Langer's Bradman letter leads to new Art of Cricket
New books reveals a young Justin Langer's letter to Sir Donald Bradman (and the legend's response) as well as never-before-seem images of The Don and Australia's women's cricketers
18 November 2020, 02:46 PM AEST
In addition to being devout Western Australians whose left-handed batting exploits led them to open for Australia in Test cricket, Wally Edwards and Justin Langer have learned they share another strong historical bond.
And, perhaps not surprisingly given his primacy in the nation's cricket narrative, that link is Sir Donald Bradman.
As a schoolboy growing up in rural isolation north of Perth in the early 1960s, Edwards' guide to the game was Bradman's totemic book 'The Art of Cricket', penned in 1958 after the greatest-ever's retirement and still regarded among the most influential coaching manuals.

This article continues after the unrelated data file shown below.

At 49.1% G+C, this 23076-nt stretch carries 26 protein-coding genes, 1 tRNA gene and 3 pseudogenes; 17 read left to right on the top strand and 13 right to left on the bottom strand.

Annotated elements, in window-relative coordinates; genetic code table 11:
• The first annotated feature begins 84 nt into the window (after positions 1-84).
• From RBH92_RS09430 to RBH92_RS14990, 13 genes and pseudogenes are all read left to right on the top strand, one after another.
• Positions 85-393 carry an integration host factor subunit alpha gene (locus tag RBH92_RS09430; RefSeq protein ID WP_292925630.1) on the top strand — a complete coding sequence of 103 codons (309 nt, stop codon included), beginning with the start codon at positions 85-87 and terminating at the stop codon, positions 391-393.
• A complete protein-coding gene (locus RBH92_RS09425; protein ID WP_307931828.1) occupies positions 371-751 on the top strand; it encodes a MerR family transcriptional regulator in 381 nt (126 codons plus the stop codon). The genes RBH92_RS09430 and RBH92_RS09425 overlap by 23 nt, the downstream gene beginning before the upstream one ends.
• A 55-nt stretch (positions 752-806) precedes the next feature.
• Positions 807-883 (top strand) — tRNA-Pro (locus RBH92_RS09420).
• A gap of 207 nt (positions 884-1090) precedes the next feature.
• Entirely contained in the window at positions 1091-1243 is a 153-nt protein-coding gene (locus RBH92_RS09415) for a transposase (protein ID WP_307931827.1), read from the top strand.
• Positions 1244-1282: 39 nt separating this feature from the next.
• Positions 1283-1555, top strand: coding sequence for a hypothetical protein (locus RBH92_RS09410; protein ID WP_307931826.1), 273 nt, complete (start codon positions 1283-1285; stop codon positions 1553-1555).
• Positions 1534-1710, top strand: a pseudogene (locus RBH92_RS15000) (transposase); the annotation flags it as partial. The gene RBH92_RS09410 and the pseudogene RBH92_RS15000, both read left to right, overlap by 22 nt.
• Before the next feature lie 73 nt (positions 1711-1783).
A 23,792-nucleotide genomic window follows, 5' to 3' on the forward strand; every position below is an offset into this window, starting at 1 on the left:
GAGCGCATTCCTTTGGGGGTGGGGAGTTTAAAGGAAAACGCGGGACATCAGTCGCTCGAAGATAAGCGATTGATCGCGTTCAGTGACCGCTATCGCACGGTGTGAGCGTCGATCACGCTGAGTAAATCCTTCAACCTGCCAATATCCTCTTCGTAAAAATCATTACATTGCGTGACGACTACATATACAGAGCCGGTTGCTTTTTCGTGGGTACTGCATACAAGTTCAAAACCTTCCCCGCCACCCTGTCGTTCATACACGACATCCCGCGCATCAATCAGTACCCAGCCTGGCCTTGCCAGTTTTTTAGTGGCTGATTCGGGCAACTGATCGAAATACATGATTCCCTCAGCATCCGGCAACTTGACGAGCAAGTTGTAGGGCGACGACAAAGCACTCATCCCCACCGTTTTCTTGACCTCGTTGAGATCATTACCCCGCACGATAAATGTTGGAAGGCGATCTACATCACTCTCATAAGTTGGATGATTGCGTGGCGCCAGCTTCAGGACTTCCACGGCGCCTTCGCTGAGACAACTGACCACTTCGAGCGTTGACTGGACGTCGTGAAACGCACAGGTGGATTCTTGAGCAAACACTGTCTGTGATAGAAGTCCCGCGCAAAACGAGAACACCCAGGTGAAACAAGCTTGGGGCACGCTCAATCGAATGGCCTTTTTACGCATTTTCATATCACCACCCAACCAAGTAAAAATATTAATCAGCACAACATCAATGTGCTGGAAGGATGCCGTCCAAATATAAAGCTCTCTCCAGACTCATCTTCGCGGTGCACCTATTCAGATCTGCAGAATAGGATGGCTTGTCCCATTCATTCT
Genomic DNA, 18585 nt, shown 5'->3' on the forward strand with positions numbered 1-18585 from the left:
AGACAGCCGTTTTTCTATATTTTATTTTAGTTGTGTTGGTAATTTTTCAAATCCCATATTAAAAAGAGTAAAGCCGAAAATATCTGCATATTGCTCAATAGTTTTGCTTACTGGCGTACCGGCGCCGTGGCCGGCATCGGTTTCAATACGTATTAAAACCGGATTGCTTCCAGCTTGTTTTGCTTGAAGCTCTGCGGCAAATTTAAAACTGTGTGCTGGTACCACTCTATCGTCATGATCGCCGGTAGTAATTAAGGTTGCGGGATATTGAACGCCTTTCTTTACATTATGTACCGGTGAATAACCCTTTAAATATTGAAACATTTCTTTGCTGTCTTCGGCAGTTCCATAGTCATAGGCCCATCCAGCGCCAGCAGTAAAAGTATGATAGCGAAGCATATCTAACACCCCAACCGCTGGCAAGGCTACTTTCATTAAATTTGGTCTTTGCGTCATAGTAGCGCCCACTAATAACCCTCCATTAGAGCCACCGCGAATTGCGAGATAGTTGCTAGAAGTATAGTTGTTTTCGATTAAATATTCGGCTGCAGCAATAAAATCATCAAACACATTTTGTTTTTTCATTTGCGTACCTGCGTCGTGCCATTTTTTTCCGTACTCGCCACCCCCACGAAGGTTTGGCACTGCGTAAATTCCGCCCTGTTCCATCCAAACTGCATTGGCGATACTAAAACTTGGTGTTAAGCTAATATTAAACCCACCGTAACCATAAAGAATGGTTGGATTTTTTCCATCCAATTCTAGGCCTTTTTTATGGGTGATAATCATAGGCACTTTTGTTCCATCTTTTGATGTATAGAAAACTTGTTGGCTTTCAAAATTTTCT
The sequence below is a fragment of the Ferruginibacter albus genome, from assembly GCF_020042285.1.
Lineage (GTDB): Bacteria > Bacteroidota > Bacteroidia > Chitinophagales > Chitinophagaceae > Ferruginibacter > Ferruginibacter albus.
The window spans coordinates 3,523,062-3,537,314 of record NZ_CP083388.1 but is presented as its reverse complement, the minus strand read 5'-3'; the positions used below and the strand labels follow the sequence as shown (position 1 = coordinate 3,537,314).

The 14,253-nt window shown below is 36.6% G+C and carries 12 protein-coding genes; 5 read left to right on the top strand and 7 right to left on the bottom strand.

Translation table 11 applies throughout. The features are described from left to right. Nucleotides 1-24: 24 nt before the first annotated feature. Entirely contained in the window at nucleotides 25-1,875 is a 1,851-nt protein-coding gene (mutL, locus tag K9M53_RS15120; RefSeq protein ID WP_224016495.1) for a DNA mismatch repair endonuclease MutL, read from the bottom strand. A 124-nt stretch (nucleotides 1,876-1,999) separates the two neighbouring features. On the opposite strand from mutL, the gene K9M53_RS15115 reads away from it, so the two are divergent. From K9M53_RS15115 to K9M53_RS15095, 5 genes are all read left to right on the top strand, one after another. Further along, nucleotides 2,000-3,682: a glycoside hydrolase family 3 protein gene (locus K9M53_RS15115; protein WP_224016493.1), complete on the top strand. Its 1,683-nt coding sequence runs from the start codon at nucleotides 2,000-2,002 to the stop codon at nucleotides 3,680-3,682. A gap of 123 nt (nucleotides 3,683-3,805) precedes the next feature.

"That was all I had as a country boy to learn the game," Edwards told cricket.com.au this week.
"My mum and dad gave it to me when I first started playing seriously as a kid.
"I didn't have any friends to play with or against, so I learned by hitting a ball on a string."
It set him on a journey that included selection in the famous home Ashes series of 1974-75, as well as chair of the WA and Australia cricket boards, and an ongoing directorship of the Bradman Foundation.
Langer's connection with Bradman came more than three decades later, and was even more direct.
From an early age, Langer had toyed with the idea of writing to Australia's most famous sportsman for advice on how he might best fulfil his cricket potential, but it was not until he was 23 and had already earned a Baggy Green Cap that he summoned the courage.
"As I am predominantly a back-foot player I wonder if you have any ideas on playing medium-pace bowlers," Langer wrote in a letter addressed 'Dear Sir Don' and which also sought insights on how Bradman prepared himself mentally for Test cricket.
Bradman's reply, typed within a day of receiving Langer's missive in August 1994, began with the Don's self-deprecatory "you flatter me by suggesting that an old octogenarian like me can help with your cricket".